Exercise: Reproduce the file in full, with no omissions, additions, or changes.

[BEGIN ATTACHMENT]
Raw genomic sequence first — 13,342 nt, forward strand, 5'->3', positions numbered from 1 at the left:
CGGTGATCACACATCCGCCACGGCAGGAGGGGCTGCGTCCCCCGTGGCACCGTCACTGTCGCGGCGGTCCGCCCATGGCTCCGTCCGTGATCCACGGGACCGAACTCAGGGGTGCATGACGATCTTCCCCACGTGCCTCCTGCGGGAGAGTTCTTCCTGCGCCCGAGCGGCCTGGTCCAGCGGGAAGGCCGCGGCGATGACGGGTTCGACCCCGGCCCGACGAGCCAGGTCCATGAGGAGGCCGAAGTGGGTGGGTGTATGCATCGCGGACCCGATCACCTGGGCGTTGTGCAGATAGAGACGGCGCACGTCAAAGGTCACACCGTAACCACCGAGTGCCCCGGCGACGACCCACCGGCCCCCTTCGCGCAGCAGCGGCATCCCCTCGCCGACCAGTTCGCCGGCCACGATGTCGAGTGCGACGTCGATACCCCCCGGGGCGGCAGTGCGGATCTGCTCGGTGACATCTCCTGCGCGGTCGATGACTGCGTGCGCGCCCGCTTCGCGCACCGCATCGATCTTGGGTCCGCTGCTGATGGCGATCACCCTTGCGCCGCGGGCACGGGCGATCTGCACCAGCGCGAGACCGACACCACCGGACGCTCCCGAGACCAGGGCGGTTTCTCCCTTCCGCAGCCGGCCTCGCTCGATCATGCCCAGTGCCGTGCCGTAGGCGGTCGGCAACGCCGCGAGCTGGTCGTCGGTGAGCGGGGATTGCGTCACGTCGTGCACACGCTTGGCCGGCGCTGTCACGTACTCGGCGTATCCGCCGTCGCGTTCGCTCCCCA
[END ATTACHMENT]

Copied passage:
Raw genomic sequence first — 13,342 nt, forward strand, 5'->3', positions numbered from 1 at the left:
CGGTGATCACACATCCGCCACGGCAGGAGGGGCTGCGTCCCCCGTGGCACCGTCACTGTCGCGGCGGTCCGCCCATGGCTCCGTCCGTGATCCACGGGACCGAACTCAGGGGTGCATGACGATCTTCCCCACGTGCCTCCTGCGGGAGAGTTCTTCCTGCGCCCGAGCGGCCTGGTCCAGCGGGAAGGCCGCGGCGATGACGGGTTCGACCCCGGCCCGACGAGCCAGGTCCATGAGGAGGCCGAAGTGGGTGGGTGTATGCATCGCGGACCCGATCACCTGGGCGTTGTGCAGATAGAGACGGCGCACGTCAAAGGTCACACCGTAACCACCGAGTGCCCCGGCGACGACCCACCGGCCCCCTTCGCGCAGCAGCGGCATCCCCTCGCCGACCAGTTCGCCGGCCACGATGTCGAGTGCGACGTCGATACCCCCCGGGGCGGCAGTGCGGATCTGCTCGGTGACATCTCCTGCGCGGTCGATGACTGCGTGCGCGCCCGCTTCGCGCACCGCATCGATCTTGGGTCCGCTGCTGATGGCGATCACCCTTGCGCCGCGGGCACGGGCGATCTGCACCAGCGCGAGACCGACACCACCGGACGCTCCCGAGACCAGGGCGGTTTCTCCCTTCCGCAGCCGGCCTCGCTCGATCATGCCCAGTGCCGTGCCGTAGGCGGTCGGCAACGCCGCGAGCTGGTCGTCGGTGAGCGGGGATTGCGTCACGTCGTGCACACGCTTGGCCGGCGCTGTCACGTACTCGGCGTATCCGCCGTCGCGTTCGCTCCCCA